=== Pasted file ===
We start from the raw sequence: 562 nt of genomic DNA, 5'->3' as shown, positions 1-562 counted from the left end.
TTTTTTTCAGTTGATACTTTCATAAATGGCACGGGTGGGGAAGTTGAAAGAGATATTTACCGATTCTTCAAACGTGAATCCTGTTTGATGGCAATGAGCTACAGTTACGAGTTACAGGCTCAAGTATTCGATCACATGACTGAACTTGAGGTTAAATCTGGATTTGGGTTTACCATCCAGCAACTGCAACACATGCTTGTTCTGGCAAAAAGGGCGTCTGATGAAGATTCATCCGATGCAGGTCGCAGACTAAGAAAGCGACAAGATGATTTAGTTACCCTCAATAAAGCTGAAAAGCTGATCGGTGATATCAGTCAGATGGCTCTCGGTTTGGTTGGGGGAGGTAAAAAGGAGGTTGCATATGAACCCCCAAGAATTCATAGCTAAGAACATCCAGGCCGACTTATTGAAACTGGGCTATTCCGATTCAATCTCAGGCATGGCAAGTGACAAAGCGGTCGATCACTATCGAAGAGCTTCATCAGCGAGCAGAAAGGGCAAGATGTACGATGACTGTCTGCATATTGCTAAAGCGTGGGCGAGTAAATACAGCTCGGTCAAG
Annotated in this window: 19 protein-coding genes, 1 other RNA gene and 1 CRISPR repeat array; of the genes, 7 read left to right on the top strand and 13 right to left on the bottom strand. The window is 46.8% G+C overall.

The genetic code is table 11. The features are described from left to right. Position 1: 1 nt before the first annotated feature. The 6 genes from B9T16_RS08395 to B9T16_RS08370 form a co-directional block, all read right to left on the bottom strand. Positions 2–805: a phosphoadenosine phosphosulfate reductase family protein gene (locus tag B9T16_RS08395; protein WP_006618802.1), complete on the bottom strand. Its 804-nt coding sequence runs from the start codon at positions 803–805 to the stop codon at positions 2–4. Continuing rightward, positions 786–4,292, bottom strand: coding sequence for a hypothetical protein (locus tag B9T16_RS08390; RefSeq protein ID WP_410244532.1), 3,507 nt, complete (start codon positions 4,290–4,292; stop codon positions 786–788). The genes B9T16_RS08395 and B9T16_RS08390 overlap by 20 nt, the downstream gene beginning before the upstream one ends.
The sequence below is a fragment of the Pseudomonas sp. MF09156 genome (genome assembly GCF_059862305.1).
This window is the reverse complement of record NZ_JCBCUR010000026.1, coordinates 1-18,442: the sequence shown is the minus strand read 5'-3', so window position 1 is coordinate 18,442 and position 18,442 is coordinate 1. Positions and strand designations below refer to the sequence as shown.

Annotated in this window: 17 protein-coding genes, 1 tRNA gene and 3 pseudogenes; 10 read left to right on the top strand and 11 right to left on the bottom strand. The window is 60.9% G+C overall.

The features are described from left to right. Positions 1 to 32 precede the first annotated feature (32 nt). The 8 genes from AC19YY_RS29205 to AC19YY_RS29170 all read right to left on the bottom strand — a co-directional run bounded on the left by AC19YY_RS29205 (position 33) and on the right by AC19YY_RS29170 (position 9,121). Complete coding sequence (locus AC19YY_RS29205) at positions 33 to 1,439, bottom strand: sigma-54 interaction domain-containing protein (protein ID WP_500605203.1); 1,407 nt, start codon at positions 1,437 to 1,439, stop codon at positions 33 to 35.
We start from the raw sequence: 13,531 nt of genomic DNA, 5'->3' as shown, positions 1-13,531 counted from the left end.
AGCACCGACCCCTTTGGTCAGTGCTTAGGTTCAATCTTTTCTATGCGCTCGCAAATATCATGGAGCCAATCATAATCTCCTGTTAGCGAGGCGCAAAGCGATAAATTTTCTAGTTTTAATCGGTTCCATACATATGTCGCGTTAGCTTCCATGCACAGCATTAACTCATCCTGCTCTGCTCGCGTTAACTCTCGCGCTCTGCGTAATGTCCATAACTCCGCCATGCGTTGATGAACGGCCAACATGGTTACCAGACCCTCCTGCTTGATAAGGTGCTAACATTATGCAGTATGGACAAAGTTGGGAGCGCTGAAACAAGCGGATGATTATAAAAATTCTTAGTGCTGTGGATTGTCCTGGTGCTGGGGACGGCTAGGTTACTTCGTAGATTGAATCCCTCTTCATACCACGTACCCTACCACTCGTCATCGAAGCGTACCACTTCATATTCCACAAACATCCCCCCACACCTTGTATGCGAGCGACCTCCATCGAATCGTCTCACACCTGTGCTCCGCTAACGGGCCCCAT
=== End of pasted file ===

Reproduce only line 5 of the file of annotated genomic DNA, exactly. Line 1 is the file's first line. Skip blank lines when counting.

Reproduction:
The sequence below is a fragment of the Pseudomonas sp. MF09156 genome (genome assembly GCF_059862305.1).